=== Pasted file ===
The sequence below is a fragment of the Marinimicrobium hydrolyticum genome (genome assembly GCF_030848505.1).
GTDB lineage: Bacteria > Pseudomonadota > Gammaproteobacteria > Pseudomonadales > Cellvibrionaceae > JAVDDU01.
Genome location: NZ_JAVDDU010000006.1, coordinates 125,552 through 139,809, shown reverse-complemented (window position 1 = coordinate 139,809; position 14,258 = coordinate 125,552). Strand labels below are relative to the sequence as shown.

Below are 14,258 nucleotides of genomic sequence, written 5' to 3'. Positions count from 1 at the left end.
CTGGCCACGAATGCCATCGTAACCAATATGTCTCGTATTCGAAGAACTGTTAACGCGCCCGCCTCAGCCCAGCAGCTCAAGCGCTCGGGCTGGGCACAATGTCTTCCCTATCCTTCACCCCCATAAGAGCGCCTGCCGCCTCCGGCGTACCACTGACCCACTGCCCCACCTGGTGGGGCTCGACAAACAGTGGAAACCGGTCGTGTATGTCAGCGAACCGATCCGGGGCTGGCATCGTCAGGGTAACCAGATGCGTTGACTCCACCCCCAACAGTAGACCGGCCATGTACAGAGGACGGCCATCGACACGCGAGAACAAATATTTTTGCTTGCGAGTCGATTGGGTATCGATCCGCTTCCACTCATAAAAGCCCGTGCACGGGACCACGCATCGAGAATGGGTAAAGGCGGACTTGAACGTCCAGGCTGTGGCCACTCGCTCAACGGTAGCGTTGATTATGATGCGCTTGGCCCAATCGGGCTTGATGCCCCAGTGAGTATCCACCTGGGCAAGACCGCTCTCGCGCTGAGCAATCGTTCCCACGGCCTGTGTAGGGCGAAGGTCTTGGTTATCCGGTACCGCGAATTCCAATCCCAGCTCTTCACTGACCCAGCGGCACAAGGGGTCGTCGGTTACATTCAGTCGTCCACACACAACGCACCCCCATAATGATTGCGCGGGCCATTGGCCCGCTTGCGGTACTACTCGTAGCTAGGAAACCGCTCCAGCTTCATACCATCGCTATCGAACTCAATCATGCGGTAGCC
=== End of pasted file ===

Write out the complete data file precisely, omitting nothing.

The sequence below is a fragment of the Marinimicrobium hydrolyticum genome (genome assembly GCF_030848505.1).
GTDB lineage: Bacteria > Pseudomonadota > Gammaproteobacteria > Pseudomonadales > Cellvibrionaceae > JAVDDU01.
Genome location: NZ_JAVDDU010000006.1, coordinates 125,552 through 139,809, shown reverse-complemented (window position 1 = coordinate 139,809; position 14,258 = coordinate 125,552). Strand labels below are relative to the sequence as shown.

Below are 14,258 nucleotides of genomic sequence, written 5' to 3'. Positions count from 1 at the left end.
CTGGCCACGAATGCCATCGTAACCAATATGTCTCGTATTCGAAGAACTGTTAACGCGCCCGCCTCAGCCCAGCAGCTCAAGCGCTCGGGCTGGGCACAATGTCTTCCCTATCCTTCACCCCCATAAGAGCGCCTGCCGCCTCCGGCGTACCACTGACCCACTGCCCCACCTGGTGGGGCTCGACAAACAGTGGAAACCGGTCGTGTATGTCAGCGAACCGATCCGGGGCTGGCATCGTCAGGGTAACCAGATGCGTTGACTCCACCCCCAACAGTAGACCGGCCATGTACAGAGGACGGCCATCGACACGCGAGAACAAATATTTTTGCTTGCGAGTCGATTGGGTATCGATCCGCTTCCACTCATAAAAGCCCGTGCACGGGACCACGCATCGAGAATGGGTAAAGGCGGACTTGAACGTCCAGGCTGTGGCCACTCGCTCAACGGTAGCGTTGATTATGATGCGCTTGGCCCAATCGGGCTTGATGCCCCAGTGAGTATCCACCTGGGCAAGACCGCTCTCGCGCTGAGCAATCGTTCCCACGGCCTGTGTAGGGCGAAGGTCTTGGTTATCCGGTACCGCGAATTCCAATCCCAGCTCTTCACTGACCCAGCGGCACAAGGGGTCGTCGGTTACATTCAGTCGTCCACACACAACGCACCCCCATAATGATTGCGCGGGCCATTGGCCCGCTTGCGGTACTACTCGTAGCTAGGAAACCGCTCCAGCTTCATACCATCGCTATCGAACTCAATCATGCGGTAGCC